LANSING (WWJ/AP) – Michigan wildlife regulators want the public’s help in keeping track of the Upper Peninsula’s moose population.

The Department of Natural Resources is asking anyone who sees a U.P. moose to report it using an online form.

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The DNR has been monitoring Michigan’s moose population since the species was reintroduced to the state in the 1980s, with bologists conduct ingaerial surveys across the animal’s core range in the western U.P.

A 2015 study found an estimate of 323 moose in their primary Michigan range — which includes Baraga, Iron and Marquette counties. If correct, that would be a decline there of about 28 percent from 2013, when the estimate was 451.

Moose specialist Chad Stewart says on-the-ground observation reports provide crucial guidance in determining where to search by air, helping to detect changes in how the animals are distributed.

Moose are native to most of Michigan but had largely disappeared by the turn of the 20th century because of logging, over-hunting and disease.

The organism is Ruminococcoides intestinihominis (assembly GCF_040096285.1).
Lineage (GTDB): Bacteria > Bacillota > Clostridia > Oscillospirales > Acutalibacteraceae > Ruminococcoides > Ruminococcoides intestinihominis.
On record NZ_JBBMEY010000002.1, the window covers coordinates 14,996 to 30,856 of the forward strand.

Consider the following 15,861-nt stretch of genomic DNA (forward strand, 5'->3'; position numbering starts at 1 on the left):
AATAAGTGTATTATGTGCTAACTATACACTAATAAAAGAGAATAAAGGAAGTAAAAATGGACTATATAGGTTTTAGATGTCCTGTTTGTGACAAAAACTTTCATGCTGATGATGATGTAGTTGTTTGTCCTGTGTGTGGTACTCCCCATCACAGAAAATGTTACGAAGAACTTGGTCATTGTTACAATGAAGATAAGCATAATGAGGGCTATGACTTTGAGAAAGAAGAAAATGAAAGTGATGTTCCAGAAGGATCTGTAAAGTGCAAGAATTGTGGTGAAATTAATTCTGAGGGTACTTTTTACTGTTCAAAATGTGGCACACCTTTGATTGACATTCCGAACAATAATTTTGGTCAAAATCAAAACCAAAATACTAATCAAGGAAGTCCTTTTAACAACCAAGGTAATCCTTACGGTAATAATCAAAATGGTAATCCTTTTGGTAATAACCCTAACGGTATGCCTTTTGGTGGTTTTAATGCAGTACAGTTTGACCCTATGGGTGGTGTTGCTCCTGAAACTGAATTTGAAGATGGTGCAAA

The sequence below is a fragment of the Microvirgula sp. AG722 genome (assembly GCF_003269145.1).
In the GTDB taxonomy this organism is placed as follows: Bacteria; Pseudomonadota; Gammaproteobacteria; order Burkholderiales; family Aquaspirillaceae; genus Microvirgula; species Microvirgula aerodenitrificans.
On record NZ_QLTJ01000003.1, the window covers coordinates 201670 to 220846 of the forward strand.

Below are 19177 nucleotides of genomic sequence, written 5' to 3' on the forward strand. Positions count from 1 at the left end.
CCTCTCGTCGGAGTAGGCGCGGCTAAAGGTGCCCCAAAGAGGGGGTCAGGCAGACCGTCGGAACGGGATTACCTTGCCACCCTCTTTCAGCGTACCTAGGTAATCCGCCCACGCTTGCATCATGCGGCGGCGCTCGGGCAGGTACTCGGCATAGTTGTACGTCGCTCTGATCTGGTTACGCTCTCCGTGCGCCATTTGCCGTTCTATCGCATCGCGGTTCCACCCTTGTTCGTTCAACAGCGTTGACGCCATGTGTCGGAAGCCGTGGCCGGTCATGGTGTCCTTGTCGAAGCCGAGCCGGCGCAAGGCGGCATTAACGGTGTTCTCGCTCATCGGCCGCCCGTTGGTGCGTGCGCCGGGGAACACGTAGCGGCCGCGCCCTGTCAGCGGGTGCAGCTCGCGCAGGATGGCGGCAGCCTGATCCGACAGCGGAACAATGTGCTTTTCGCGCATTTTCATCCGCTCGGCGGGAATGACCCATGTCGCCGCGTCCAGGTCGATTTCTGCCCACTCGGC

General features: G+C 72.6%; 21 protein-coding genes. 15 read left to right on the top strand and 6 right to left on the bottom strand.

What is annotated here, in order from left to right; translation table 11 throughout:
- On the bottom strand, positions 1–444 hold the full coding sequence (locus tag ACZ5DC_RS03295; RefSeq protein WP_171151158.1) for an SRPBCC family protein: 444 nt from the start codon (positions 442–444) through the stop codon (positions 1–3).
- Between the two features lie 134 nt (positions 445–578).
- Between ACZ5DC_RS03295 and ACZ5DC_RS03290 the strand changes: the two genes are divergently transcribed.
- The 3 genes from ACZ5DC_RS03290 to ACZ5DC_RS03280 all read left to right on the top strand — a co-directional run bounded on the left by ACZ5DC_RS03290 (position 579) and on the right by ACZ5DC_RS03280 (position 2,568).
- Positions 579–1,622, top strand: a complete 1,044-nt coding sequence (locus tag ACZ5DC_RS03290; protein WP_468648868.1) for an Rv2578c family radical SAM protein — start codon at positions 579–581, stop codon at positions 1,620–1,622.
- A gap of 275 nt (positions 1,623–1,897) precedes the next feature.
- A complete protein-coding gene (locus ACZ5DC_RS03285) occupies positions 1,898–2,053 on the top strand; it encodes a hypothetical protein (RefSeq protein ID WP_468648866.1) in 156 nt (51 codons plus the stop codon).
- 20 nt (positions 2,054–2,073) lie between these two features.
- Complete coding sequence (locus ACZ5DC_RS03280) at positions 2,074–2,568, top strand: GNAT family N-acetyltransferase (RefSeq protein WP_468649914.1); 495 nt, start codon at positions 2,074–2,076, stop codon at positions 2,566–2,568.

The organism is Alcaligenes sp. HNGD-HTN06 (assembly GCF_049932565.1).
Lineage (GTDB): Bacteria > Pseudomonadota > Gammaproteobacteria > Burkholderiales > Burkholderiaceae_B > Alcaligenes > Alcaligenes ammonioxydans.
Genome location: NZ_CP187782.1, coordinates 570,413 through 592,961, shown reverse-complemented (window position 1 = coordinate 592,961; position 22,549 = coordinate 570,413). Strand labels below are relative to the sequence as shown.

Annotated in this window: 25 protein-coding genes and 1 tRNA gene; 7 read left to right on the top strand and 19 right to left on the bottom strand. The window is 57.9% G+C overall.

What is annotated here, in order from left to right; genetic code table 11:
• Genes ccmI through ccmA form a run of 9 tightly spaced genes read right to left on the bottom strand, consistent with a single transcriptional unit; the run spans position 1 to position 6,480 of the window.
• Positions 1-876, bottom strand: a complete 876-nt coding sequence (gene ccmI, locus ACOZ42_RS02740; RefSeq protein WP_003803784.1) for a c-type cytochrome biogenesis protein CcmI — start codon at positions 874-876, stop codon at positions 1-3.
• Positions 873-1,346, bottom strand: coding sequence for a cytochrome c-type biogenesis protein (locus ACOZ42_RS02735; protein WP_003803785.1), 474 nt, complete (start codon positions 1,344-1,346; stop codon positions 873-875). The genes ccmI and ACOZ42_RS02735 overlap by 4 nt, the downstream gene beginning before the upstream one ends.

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It is “quite possible that we’re looking at a considerable drop in numbers,” Stewart said last year.

According to the DNR, moose can get to be 6.5 to 9 feet in length and weigh up to 725 to 1,100 pounds. They are excellent swimmers and can run as fast as 55 miles an hour.

[Report a Michigan moose sighting at this link].

While moose are typically known to be nonaggressive, solitary animals, an attack is not unheard of. Wildlife experts say if a moose approaches you, back away. If it charges you, do not stand your ground. Run away and try to put an object, such as a tree, between yourself and the moose.

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